Robert Owen & Utopian Socialism

Instructor: Jason McCollom

Jason has a PhD.

Robert Owen was one of the pioneers of utopian socialism, and his impact spanned both Europe and the United States. Read about Owen and his varied experiments in creating utopian communities.

Utopian Socialism

As Britain rapidly industrialized in the late 18th and early 19th centuries, reformers came to envision alternative societies. Rather than civilization defined by harsh industrial labor practices driven by greed and the profit motive, utopian socialists argued society could be both industrial and humane.

A significant part of this was the utopian socialists' creation of planned communities, where individual competition would be replaced with a communal society where no one was wanting. Though their critics dubbed these projects 'utopian' (hence the name utopian socialists), many communal societies were attempted in both Britain and the United States. Some, of course, were more successful than others.

Utopian socialism and these exemplary planned communities were also infused with millennialist thought. Millennialism was the belief that Christ's Second Coming was near, and humanity needed to prepare. One way to prepare society for the millennium, utopian socialists argued, was to create these small, perfect communities. As one American utopian said in 1844, 'Our ulterior aim is nothing less than Heaven on Earth.'

Robert Owen's Utopian Socialism

Englishman Robert Owen (1771-1858) made a fortune in the textile business of Manchester. He could have taken his riches and enjoyed the luxurious life, but instead he promoted an alternative socialist vision to the current competitive, industrial society. Owen said that the profit motive should not be the primary shaper of society; rather, he said he could create a community in which workers were paid what they were worth and shared, rather than competed, in all areas of life.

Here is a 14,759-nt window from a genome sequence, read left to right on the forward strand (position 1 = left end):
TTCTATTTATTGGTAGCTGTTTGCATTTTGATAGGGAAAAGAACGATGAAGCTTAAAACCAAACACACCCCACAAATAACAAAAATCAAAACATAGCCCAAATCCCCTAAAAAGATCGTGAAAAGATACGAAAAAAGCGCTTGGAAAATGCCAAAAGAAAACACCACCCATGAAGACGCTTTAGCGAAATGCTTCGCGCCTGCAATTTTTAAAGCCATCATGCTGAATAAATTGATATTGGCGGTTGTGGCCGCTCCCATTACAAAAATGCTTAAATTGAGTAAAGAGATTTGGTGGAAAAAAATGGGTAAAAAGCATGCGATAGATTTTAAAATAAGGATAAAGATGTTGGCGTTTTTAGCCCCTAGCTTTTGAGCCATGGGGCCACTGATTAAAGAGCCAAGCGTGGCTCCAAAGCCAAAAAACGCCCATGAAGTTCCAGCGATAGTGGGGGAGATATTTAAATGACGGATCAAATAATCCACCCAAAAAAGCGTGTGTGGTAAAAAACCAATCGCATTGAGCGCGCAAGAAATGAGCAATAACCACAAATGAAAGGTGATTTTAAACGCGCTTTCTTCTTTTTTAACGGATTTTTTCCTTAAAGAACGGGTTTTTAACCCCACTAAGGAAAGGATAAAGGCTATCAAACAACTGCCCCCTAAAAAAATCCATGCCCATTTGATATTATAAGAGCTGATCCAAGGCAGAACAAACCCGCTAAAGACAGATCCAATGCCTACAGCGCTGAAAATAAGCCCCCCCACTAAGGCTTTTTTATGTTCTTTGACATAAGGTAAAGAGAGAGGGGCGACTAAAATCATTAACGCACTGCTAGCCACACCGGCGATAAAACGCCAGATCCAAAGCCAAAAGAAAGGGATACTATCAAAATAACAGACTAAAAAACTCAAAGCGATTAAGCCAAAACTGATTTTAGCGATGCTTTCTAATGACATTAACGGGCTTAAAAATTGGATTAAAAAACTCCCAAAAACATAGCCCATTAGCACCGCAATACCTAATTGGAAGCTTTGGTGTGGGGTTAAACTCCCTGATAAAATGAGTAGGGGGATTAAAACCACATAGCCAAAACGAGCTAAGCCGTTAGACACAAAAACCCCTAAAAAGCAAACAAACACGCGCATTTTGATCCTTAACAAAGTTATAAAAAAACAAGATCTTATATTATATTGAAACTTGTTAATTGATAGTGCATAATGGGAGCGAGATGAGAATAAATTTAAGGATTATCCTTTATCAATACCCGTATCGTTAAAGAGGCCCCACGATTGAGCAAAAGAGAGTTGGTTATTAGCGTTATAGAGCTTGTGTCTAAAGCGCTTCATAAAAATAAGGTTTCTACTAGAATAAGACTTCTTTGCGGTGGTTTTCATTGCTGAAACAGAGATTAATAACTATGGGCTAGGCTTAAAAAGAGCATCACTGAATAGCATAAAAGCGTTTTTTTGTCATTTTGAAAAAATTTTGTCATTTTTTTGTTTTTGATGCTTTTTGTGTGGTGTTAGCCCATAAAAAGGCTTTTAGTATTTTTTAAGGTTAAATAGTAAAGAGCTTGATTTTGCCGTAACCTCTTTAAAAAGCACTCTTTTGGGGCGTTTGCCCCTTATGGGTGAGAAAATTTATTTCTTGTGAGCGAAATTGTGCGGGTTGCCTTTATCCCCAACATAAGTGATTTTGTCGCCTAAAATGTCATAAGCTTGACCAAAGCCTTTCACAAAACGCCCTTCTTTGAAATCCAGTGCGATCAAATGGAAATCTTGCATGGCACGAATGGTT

Robert Owen
robert owen

In 1800, Owen decided to create such a utopian community in New Lanark, Scotland. Owen reformed the textile mill industry at New Lanark and provided workers with good living conditions, a 10-hour day, free school for their kids, and other incentives designed to encourage good work. Eventually, Owen reduced work to an 8-hour day and proclaimed laborers should have the right to 8 hours of work, 8 hours of recreation, and 8 hours of sleep. The factory and Owen both made a profit, and New Lanark became known far and wide across Europe as a model of industrial efficiency. In many ways, however, this would be the positive limits of Owen's vision.

Buoyed by this success, in 1816, Owen expanded his utopian aims beyond the factory. He proposed a model community of around 2,500 residents, where property and life, in general, was communal. He hoped this would create a new type of human society, one not marred by competition for profit and individual advantage. Owen also infused this idea with millennialism, quoting scripture and warning the end of the existing industrial world was nigh.

Owen chose America in which to make his utopia a reality.

Owen and Utopian Socialism in America

When Robert Owen arrived in America in 1824 he boasted, 'I am come to this country to introduce an entire new system of society; to change it from an ignorant, selfish system to an enlightened social system which shall gradually unite all interests into one and remove all causes for contest between individuals.' He founded the small utopian community of New Harmony, Indiana, the next year. All facets of life at New Harmony were communal and regimented. Not only was labor coordinated and collective, but so was cooking, child care, and other aspects of domestic life.

New Harmony, Indiana
new harmony

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